The New Jersey Devils announced two very important bits of news this morning. First, and relevant to the season that starts on Thursday for the Devils, the team made a transaction. They sent down defenseman Simon Nemec to Utica and recalled defenseman Kevin Bahl. Nemec was on the New Jersey roster as of Monday night while Bahl was sent down. Why?
As it turned out, it was due to the salary cap. As best explained in the comments to my post about the Monday night roster, thanks to NJMetal15 and dr(d)evil, here is the summary. Simon Nemec is on an entry-level contract with a total salary of $950,000. However, because he is on an ELC, he is eligible for performance bonuses that can add up to $3.25 million if all are met. And if the Devils are cap compliant because of their use of long term injured reserve - which they are due to Jonathan Bernier - then any call up’s cap hit would be the total amount of the contract and not just what their salary would be. Basically, If Nemec was on the initial roster - which he was - then his cap hit for the season would just be based on his total salary of $950,000. If Nemec was not on the initial roster and he is called up, then the Devils have to have the room to include his potential bonuses - which means Nemec’s cap hit becomes $4.2 million (salary plus bonuses).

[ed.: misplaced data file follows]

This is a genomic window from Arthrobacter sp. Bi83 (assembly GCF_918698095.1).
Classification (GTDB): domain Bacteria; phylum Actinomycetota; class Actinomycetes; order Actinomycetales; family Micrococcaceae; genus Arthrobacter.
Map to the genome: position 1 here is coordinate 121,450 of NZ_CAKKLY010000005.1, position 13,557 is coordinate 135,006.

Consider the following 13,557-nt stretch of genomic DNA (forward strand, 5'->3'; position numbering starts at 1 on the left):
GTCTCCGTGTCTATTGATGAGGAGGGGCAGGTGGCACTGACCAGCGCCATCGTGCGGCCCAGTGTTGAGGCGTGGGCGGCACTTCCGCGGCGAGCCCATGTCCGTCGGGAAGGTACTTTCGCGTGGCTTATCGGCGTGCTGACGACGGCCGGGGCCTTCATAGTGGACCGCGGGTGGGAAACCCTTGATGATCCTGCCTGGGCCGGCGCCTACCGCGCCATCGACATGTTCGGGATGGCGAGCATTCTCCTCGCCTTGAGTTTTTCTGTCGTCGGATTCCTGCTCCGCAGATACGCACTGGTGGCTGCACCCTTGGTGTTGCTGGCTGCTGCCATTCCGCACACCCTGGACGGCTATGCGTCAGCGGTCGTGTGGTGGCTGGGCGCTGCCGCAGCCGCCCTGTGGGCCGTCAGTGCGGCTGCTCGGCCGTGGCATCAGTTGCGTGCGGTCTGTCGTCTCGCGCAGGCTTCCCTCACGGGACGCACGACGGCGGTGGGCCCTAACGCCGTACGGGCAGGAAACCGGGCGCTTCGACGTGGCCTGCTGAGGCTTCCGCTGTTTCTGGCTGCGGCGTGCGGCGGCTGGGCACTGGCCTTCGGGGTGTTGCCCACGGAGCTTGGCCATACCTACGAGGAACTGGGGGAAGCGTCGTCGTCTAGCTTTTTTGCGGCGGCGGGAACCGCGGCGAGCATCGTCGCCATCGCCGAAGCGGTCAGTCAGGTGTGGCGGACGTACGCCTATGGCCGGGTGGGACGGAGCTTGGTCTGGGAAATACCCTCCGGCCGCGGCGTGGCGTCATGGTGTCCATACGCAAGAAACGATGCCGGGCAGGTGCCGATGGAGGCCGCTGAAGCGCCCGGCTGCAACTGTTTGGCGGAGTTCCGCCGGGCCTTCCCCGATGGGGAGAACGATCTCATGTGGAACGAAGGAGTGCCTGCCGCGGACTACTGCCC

In other words, Nemec was on Monday’s roster so the Devils can better afford to call him up later in the season. If he was not, the $4.2 million cap hit would make it near impossible for the Devils to call him up. Since Bahl was waiver ineligible, the decision was made to have Nemec on the initial roster, demote Bahl to meet the roster requirements, and then switch them before the team’s first game. Which is exactly what happened. Again, thanks to NJMetal15 and dr(d)evil for explaining this to me. This is a detail of the salary cap I was not aware of. From a playing standpoint, this move made today makes sense. Nemec did not impress in preseason and can stand to learn a lot in Utica. Bahl did impress in preseason and really needs to show the organization if he is a NHL player or not. I presume Bahl will get his chance later this week.